On the hottest day of the year, in the center of the track and field universe, Jon Anderson ’71 had just about lost hope.
He was approaching the final lap of the US Olympic trials for the 10,000 meter. Held in Eugene, Oregon, Anderson’s hometown, the time trials would determine who would make up the United States’ Olympic delegation in Munich.
Anderson, in fourth, saw his chances at being an Olympian slipping away. The top-three finishers would qualify outright to the 1972 games, while fourth earned a place as the alternate runner.
“I’m in fourth and I’m thinking ‘This is worthless. This is the worst spot to be in,’” Anderson said.
He knew, as a reserve, it would be incredibly unlikely that he’d get to represent his country at the games. Fourth place would mean sitting on the couch, hoping that one of the qualifiers would get a stress fracture. Fourth place would mean being so close to earning the vaunted status of Olympian, but not actually attaining the honor.
“I just started running as hard as I could,” he said.
And so, revered as if he wore Oregon green, Anderson was cheered on by the thousands of spectators in the stadium. As he made his way around the track, the noise followed him, almost pushing him forward towards the finish line and towards Munich.
“All of a sudden, with about 200 meters to go, I can remember feeling that the noise got even louder,” Anderson said. “It was like I got swept in.”
Anderson made up eight seconds on the final lap, sprinting to pass an exhausted Jack Bacheler with just 50 meters to go. He improbably took third in the race, sealing his spot to the upcoming Munich Olympics.
“In hindsight, I could not have done that anywhere else,” Anderson said, of winning in front of the hometown crowd.
Growing Up in the Track Capital
Before Michael flew and LeBron amazed, before Tiger roared and Serena dominated, there was Jon Anderson and a pair of hastily assembled Nike shoes.
Since Anderson laced up those classic white sneakers with the now-ubiquitous swoosh, Nike has sold hundreds of millions of shoes and has become a cultural and style icon. Born and raised in Eugene, Oregon, the unofficial capital of track and field and the birthplace of Nike, Anderson — an Olympian in 1972 and the winner of the 1973 Boston Marathon — was the first athlete ever to win a sporting event in a pair of Nikes.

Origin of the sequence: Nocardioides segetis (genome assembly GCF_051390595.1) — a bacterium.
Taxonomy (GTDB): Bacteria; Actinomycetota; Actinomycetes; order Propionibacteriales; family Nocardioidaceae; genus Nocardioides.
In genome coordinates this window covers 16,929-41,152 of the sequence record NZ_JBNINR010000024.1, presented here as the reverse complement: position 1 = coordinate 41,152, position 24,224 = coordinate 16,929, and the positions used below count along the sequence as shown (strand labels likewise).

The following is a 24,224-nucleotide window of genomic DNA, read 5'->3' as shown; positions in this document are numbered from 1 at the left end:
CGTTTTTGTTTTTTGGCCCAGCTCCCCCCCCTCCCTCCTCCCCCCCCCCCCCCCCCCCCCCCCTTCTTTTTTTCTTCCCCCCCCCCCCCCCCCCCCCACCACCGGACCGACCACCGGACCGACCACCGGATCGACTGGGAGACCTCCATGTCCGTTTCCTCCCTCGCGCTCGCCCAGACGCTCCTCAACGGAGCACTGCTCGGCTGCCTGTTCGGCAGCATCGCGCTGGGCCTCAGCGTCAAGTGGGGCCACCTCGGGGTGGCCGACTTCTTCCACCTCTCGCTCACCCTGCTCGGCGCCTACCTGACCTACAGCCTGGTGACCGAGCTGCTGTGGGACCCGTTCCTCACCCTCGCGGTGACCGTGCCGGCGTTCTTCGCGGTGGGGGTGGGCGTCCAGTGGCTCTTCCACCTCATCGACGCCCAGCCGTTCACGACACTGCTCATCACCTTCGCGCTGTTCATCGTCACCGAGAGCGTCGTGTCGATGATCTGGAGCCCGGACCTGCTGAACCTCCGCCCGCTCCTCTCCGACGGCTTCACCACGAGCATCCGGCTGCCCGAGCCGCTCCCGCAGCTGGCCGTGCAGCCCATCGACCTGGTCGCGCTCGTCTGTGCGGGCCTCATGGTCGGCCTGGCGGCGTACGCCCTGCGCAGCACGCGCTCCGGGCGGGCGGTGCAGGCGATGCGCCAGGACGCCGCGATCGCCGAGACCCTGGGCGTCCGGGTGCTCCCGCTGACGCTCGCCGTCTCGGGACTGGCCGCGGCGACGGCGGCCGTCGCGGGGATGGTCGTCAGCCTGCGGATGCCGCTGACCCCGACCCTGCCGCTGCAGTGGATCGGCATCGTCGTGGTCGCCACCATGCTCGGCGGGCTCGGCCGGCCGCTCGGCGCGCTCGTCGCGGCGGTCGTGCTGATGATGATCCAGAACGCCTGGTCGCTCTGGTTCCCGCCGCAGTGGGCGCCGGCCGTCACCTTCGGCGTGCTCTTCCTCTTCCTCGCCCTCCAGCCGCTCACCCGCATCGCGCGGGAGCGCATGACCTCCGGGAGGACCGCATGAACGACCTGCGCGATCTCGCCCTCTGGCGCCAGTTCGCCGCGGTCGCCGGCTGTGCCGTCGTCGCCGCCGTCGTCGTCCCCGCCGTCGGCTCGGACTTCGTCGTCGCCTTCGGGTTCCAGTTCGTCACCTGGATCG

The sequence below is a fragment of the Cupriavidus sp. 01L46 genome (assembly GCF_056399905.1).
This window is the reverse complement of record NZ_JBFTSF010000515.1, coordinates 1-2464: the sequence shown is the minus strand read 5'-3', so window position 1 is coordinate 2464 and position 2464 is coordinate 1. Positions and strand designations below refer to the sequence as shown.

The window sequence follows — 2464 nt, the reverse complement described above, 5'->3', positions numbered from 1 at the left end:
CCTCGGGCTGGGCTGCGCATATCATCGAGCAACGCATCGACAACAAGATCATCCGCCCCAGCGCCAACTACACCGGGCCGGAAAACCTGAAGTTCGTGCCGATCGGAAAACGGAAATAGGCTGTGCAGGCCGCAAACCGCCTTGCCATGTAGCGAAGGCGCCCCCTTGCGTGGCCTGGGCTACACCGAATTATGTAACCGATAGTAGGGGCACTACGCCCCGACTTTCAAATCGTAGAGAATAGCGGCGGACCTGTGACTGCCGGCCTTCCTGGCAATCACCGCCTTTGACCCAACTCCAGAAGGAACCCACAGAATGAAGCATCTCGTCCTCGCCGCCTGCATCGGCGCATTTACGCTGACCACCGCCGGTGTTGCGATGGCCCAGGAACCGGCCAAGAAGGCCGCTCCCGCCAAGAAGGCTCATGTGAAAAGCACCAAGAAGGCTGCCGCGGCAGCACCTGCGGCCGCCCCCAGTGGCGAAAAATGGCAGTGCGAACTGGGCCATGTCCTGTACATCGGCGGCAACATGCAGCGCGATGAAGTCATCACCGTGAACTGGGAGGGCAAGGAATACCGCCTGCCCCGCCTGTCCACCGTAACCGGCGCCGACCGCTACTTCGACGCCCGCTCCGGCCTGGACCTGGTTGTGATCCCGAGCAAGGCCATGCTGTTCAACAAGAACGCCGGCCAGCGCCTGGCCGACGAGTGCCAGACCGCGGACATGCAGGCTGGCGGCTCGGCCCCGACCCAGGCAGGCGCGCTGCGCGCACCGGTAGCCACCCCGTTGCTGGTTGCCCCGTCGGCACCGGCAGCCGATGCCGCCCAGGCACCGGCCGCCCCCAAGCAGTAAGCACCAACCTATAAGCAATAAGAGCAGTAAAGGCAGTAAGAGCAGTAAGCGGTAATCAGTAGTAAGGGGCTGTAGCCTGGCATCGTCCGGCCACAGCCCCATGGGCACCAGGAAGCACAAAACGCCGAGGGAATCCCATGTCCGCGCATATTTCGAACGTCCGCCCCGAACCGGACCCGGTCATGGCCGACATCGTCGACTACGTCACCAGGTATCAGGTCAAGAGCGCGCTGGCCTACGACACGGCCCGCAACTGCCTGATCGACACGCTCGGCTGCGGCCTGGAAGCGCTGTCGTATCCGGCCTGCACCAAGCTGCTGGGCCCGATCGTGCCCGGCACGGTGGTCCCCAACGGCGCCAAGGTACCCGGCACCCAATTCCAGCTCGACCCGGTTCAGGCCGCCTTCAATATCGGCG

Anderson grew up in a skiing family. With the help of his dad — the former mayor of Eugene — and a few other parents, Anderson and his brother started a competitive ski team in high school. Anderson got his start in track and field while training for the ski season during the offseason.
“The spring of my junior year I started dry land training which included jogging,” Anderson said. “And jogging became running and I tried out for cross country and that was it.”
The Andersons were family friends with Bill Bowerman, one of the co-founders of Nike. Anderson received shoes from Bowerman over the years, but, more importantly, he received advice. Bowerman was, after all, the longtime coach of the Oregon track and field team and is largely considered responsible for shifting the track and field axis to the Pacific Northwest college town.
“When I got into running, after my cross country skiing season, I was a senior in high school,” Anderson recalled. “My dad said you got to go up and talk to Bill if you’re going to go out for track.”
Anderson made the trip out to Bowerman’s house and, sitting at the dining room table, Bowerman offered him a green sheet of paper, a training program that would guide Anderson through his running career.
“His basic idea was that — this may sound obvious now, but it wasn’t back then — when you train, you train hard one day and then rest your body the next so that it can recover to a higher level of fitness, but the overall straight line is upwards,” Anderson said.